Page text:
Dobson turns attention to the battle for second place
Frank Dobson has given the clearest indication yet that he accepts he cannot beat Ken Livingstone outright in the race to become London mayor.
After weeks of attacks on the former GLC leader's policies, Mr Dobson turned his guns on his Tory rival, Steven Norris, last night in an attempt to secure second place in the race.
If no candidate wins more than 50 per cent of the votes, the second preferences of voters whose first choice candidates came third, fourth or fifth will be redistributed. If Mr Dobson cannot beat Mr Norris to second place, he will be out of the race. If he comes second to Mr Livingstone, he will have to rely on the second preferences of voters who supported the Tory.
In his attack on Mr Norris, Mr Dobson held a press conference with survivors of the Marchioness disaster and relatives of some of the 51 people who died when the pleasure boat was hit by a dredger in the Thames in August 1989.
The Tory candidate, who was a transport minister from 1992 to 1996, chose not to hold an inquiry into the accident.
Ministers under the last government were criticised by a later inquiry under Lord Justice Clarke, completed this year, for not making public thefindings of inspectors on the accident. "I welcomed the publication of Lord Justice Clarke's report. This included the establishment of a full public inquiry into the Marchioness disaster, which had been refused by the previous Tory government," Mr Dobson said.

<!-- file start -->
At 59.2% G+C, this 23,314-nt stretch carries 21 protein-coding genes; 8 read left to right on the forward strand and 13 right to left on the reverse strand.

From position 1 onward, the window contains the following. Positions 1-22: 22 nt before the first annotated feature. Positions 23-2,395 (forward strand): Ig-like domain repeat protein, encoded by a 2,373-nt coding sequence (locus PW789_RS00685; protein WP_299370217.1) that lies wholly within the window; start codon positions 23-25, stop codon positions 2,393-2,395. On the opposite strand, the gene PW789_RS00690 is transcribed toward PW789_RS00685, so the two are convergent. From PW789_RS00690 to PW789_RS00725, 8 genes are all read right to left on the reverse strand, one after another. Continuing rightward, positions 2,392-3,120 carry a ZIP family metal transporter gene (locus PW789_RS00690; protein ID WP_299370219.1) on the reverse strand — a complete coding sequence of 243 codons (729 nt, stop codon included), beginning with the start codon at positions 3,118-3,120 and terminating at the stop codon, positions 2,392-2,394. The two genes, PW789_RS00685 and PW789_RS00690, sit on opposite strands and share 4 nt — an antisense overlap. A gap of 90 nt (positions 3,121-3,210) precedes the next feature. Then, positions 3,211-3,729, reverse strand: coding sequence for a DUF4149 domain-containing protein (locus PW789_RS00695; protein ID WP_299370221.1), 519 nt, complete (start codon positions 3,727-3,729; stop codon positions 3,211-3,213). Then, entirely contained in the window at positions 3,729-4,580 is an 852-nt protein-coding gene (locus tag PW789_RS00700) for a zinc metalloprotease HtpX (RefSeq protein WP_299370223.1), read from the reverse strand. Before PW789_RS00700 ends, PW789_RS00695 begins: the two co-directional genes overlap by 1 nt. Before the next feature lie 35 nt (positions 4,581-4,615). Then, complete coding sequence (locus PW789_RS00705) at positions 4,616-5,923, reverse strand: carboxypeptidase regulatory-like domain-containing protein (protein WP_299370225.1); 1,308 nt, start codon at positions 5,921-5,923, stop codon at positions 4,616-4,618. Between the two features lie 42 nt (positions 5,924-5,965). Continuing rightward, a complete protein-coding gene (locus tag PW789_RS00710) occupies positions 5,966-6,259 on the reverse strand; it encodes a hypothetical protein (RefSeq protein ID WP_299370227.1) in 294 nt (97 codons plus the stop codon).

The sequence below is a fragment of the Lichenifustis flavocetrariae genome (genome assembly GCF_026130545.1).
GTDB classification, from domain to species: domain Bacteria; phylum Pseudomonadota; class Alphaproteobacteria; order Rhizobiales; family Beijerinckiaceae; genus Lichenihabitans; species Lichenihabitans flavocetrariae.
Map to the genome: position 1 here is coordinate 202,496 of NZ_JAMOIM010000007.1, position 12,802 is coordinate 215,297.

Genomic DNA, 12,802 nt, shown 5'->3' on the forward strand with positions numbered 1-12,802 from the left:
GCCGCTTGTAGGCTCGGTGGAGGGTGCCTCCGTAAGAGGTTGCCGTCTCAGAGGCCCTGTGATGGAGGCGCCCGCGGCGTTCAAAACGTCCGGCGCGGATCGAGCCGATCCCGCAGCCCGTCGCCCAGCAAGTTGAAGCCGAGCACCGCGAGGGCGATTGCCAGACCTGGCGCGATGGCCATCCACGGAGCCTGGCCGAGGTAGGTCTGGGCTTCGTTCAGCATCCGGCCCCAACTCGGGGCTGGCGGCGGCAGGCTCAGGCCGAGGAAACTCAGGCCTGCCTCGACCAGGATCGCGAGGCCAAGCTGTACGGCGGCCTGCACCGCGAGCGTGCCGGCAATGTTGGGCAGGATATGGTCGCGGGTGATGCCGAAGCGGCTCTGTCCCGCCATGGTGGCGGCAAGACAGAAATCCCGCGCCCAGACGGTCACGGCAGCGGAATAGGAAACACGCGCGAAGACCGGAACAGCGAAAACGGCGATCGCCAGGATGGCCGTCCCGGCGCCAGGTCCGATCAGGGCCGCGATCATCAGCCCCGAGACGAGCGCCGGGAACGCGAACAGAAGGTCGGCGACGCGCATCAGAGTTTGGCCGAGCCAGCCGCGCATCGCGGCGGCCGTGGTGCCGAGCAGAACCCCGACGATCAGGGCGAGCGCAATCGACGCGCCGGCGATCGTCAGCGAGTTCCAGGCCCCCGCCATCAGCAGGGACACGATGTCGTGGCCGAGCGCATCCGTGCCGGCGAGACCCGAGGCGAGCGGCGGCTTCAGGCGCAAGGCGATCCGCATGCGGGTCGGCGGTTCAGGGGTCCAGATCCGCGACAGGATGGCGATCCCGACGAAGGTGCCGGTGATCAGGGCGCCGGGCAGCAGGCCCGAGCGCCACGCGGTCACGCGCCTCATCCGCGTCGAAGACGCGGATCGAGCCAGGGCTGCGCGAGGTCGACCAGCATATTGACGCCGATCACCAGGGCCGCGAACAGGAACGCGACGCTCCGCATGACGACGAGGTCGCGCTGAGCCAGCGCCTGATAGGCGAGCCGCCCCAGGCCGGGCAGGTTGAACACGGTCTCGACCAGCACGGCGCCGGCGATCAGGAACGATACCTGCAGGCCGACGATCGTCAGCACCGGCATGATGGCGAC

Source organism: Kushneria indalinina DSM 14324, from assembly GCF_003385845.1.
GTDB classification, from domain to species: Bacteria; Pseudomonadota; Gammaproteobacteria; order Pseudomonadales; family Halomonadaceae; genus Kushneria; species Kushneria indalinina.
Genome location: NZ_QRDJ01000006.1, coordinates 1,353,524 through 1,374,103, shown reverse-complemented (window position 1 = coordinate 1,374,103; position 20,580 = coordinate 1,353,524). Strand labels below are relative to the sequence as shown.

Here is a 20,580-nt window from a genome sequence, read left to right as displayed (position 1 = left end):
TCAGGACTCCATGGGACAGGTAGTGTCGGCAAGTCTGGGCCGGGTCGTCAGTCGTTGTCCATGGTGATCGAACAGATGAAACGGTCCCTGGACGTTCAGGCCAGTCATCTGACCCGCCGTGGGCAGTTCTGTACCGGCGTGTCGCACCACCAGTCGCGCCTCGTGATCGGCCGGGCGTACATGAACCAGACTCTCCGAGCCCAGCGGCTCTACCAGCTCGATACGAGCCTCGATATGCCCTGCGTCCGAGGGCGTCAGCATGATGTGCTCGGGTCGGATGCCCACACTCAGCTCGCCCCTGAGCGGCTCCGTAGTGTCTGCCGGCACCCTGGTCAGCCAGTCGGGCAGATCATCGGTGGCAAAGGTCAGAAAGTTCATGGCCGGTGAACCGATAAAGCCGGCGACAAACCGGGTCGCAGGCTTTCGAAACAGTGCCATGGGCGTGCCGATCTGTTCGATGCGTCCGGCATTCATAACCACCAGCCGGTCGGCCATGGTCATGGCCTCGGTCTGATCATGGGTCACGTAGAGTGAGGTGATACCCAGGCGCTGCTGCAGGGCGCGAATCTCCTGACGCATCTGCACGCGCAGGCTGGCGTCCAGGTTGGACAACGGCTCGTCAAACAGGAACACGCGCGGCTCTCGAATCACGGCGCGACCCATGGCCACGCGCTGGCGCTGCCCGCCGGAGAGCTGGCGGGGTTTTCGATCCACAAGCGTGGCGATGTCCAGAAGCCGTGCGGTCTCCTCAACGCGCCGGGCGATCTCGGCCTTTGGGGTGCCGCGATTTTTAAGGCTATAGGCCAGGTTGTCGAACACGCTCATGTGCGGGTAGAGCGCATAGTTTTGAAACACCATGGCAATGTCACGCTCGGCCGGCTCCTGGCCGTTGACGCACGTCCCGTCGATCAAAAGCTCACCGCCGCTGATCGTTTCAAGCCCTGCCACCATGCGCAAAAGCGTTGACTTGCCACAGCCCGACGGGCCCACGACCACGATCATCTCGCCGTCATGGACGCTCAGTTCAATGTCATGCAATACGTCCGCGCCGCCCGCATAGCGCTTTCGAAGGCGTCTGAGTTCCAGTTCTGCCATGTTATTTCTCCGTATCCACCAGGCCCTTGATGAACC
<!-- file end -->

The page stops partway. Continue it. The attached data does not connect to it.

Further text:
He promised an urgent assessment of life-saving equipment on the Thames river bank to help ensure such a tragedy could never be repeated.
However, he denied he was campaigning for second place. "We are in a battle with a Tory candidate for mayor which is where we have always been."
A spokesman for Mr Norris said: "We knew Frank Dobson was desperate but we did not think he was desperate enough to use the Marchioness tragedy in an attempt to win political points to support his now-failed campaign."
Mr Norris said earlier yesterday that he expected to win at least second place in the race, so his voters would not need to worry about who to put second on their ballot slips.
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